Many business owners say that they are waiting to see what will happen but that they are nervous about the future.
“We pay a pretty high level of tax already. The money we earned was not stolen,” said Stanislas de Bentzmann, co-chief executive of Devoteam, a computer systems company. “I switch on the radio and I hear the news that the government is doing the opposite of what I think it should do. In this kind of mood, investment decisions are not stimulated in this country.”
But he added that investors would probably tolerate temporary tax increases if there were a “real reorganization of the welfare state” at the same time. French Budget Minister Jerome Cahuzac has said that the 75 percent income tax might be reduced once the country balances its budget.
Some economists say they think the prospect of French wealth and investment flowing out of the country is more bogeyman than real.
“French people don’t want to give up the level of service they’re getting,” said Fabrice Montagne, the chief French economist at Barclays Bank. “I wouldn’t overestimate” people leaving the country, he said.
A fragile moment
This is a fragile moment for France. Last month, Peugeot, Europe’s second largest car manufacturer, announced plans to shut down a plant and lay off 8,000 workers. Hollande has fought the plans, but he has little recourse, and his advisers are bracing for more bad news and layoffs in the fall. And with borrowing costs soaring in Spain and Italy, the euro zone’s overall prospects look dim.
Painful policy changes could be easier, with France temporarily benefiting from the fears about its neighbors. Its borrowing rates are close to record lows as nervous investors shift their euros from Spain and Italy to Germany and France, which are seen as more stable. But if markets become nervous about France’s future, rates could spike quickly.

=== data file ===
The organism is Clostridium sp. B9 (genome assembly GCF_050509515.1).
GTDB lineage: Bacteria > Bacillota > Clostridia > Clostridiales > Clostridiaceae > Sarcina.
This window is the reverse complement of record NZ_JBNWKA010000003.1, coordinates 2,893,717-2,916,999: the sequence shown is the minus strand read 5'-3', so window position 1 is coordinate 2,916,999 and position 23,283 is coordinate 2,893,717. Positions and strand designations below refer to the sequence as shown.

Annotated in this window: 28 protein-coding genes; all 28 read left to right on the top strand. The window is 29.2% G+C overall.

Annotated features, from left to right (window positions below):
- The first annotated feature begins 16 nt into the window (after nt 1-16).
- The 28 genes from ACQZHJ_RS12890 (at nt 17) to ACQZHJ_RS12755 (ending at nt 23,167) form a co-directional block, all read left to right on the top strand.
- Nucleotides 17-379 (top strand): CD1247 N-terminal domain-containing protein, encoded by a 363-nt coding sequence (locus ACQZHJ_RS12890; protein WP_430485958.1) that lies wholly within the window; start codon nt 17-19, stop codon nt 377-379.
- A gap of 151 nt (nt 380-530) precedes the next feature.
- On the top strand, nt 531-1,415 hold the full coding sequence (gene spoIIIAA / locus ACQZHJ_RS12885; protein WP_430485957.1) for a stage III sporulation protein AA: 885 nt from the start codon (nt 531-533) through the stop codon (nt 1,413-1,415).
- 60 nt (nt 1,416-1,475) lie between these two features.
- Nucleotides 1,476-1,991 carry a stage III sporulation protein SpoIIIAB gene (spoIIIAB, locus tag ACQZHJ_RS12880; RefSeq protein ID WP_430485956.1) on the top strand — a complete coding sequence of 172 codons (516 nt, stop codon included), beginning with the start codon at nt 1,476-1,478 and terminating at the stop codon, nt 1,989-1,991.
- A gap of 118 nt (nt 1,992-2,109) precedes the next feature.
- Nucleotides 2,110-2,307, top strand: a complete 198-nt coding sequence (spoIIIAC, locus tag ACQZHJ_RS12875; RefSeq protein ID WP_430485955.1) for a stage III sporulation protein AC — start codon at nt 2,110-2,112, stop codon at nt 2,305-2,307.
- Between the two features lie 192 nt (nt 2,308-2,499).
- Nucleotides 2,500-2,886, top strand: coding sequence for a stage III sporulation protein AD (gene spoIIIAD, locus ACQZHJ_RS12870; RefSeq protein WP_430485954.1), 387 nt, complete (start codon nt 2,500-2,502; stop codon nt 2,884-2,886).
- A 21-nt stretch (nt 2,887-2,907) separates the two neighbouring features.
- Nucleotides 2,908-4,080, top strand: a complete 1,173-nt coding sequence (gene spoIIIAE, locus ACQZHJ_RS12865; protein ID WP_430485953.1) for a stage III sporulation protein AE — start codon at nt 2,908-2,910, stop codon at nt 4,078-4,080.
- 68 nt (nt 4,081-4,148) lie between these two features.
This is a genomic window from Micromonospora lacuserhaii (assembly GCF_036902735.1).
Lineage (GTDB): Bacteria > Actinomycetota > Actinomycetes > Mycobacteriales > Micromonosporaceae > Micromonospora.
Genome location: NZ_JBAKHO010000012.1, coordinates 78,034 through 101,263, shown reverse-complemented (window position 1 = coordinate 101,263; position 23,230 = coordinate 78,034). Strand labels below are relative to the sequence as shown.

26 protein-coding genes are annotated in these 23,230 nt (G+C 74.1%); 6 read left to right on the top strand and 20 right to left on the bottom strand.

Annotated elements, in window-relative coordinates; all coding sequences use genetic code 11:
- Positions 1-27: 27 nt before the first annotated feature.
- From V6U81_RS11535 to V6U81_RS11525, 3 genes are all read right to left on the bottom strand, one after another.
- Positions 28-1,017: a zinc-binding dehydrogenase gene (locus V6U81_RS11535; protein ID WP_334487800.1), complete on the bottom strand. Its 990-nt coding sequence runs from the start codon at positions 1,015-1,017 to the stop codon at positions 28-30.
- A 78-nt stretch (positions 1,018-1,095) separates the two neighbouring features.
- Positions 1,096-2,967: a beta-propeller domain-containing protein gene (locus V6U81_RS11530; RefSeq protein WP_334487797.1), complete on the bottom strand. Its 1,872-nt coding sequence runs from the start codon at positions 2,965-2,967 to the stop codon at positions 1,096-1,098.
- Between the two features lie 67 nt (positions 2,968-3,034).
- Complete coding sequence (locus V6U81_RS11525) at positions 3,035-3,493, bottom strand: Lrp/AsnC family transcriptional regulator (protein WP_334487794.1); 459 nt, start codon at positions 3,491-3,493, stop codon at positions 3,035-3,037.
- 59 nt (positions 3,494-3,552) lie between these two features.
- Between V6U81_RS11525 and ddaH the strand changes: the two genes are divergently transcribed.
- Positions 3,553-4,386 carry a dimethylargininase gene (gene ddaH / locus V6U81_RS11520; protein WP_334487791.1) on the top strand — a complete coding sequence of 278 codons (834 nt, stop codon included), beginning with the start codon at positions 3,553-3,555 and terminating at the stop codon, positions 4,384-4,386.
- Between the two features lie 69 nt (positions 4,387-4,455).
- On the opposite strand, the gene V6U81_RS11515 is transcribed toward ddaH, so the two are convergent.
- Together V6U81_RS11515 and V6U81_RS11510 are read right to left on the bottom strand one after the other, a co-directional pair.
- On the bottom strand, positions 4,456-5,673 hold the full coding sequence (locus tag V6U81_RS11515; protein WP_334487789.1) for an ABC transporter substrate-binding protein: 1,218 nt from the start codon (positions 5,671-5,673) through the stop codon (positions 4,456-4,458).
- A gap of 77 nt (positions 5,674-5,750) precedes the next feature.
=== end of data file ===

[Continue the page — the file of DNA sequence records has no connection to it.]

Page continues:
Although France’s income taxes are high and getting higher, the country also has a national sales tax of 19.6 percent and a financial transactions tax and a social services tax of 7.5 percent of earnings, among others. French workers have long accepted the costs as the price of a government that offers cradle-to-grave social protections, but businesses have complained that the high cost of contributions to pension plans and the health-care system have made French workers more expensive than those elsewhere in Europe.
Hollande’s advisers agree there is a problem, and they have signaled that they will cut employers’ required social-safety-net contributions and shift more of the burden onto workers. Nor has the government increased every tax it can find: One of the new president’s first actions when he came into office was to halt a rise in the national sales tax that had been planned by Sarkozy, reasoning that it disproportionately hurt the poor and middle class.
Sarkozy’s associates have slammed the moves.
“I’m quite sure it will be a fiscal shock, which will be very bad for growth, and I’m quite sure that a lot of people who have money or run firms are looking at going outside France,” former finance minister Francois Baroin said in a telephone interview.
For now, with Paris emptying for summer holidays, shuttered businesses with signs saying they’ll be back in September are a reminder that some traditions are hallowed on both sides of the political aisle.